He added: “On the other hand, go to the Philippines and there might be 21m students with an income of £2 per student – so that’s a deal value of £40m. But there’s a much greater probability of landing the deal here (perhaps a one in four chance) so the expected deal value is 25 per cent of £40m, which is £10m. You rank all the countries that you’re targeting and you end up with a hit list from which you can see where the expected deal value is the highest.”
Wiles looked at research agencies but decided that they were too expensive, quoting him fees of £10,000 to £20,000. Trade shows, however, have been a good way of carrying out research and of gaining insights into new markets and territories.
Brandauer is a 156 year-old metal pressings and stamping specialist based in Birmingham. Having started life as a pen nib manufacturer, it now supplies precision components, in high volumes, to the automotive electronics, domestic goods, medical and renewables sectors.
Turnover is just over £8m, with export sales about 70 per cent of total revenue. Recent export successes have included Holland, Israel and the US.
“We now supply millions of components every week to the US,” said CEO Rowan Crozier.
“We didn’t actively target these areas, quite the opposite. The customers actually found us though social media and the internet, recognising our ability to produce precision tooling and components for pharma, plumbing and telecoms sectors. That got us the immediate introduction and then we had numerous meetings overseas to convert them into orders.”
However, researching new markets, and then launching in them, doesn’t always go smoothly and Brandauer is one of a number of companies that have discovered that it’s often necessary to carry out research post-launch. In this case it was capacity issues and problems with the availability of materials caused by extended lead times for raw material and selective plating with semi-precious and precious metal finishes. Research led to new product launches.
“They were two factors out of our immediate control, but which we need to manage to ensure we don’t let the customer down,” said Crozier. “We did an in-house competitor review to identify our strengths and opportunities and invested in the outcomes.”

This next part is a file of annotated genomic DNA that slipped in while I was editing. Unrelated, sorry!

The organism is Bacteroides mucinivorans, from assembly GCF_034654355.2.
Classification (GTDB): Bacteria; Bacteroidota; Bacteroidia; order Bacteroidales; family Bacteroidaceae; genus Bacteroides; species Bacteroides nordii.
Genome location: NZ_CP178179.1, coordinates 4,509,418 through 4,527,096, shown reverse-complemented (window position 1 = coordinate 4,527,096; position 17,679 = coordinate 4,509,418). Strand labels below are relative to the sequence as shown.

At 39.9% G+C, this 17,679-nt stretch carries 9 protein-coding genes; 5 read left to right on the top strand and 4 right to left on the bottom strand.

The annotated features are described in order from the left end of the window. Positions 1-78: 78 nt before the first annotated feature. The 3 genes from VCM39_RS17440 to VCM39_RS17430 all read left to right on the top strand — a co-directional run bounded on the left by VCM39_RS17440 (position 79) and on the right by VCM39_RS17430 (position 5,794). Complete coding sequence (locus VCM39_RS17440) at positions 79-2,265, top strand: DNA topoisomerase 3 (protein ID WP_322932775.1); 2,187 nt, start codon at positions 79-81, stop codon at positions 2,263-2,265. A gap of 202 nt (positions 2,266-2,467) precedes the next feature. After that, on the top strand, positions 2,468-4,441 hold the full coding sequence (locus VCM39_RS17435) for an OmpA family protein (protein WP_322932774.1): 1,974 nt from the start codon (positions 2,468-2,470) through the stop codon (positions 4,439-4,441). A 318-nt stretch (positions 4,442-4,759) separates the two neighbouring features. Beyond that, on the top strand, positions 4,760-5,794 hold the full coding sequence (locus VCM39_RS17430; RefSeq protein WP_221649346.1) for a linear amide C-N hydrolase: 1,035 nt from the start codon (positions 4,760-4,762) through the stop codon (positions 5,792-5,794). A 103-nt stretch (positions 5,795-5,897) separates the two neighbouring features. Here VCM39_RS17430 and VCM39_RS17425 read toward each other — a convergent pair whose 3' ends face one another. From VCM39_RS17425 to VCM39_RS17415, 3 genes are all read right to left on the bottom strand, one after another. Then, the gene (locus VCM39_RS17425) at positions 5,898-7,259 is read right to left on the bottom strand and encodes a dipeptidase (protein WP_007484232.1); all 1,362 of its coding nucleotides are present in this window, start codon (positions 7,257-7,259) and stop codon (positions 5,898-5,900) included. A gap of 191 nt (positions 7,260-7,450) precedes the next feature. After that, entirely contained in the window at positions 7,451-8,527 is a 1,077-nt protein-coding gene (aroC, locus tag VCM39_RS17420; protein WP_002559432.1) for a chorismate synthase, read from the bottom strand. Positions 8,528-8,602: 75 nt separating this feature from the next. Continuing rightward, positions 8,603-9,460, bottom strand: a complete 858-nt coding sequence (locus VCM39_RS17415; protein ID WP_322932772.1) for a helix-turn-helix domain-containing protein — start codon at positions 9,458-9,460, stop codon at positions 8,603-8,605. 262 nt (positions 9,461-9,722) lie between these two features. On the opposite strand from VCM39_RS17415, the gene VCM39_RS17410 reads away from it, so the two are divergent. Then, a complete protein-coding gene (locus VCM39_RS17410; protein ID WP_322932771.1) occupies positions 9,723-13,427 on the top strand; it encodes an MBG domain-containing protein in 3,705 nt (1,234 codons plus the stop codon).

The Bluebeards Revenge, a premium men’s grooming brand, has seen substantial growth in emerging markets such as South America, Asia and the Middle East. “This is because these markets are now surfing on the same wave of exposure that the UK has experienced over the last few years,” said Grace Cunningham, sales development manager at the compamny. “The barbershop and salon sectors in these markets are beginning to follow the trends set by the UK and mainland Europe.”
However, she pointed out that launching in new markets is always challenging because of cosmetic regulations, testing procedures and export documentation requirements – all of which have to be thoroughly researched. The company looked to government departments and trading organisations for help.
“On a daily basis our team is researching emerging markets through international trade resources including the Department of International Trade (DIT), our local chamber of commerce and various other trading bodies including ASEAN (Association of Southeast Asian Nations),” said Cunningham. As well as marketing and promoting products, Twitter, Facebook and Instagram have been useful for research purposes when launching in new markets.
“In recent years we have also adopted social media as a way to engage, interact and discover new markets,” she explained. “We are also fortunate enough to have many international partners happily flying our flag – they always pass on exciting opportunities.”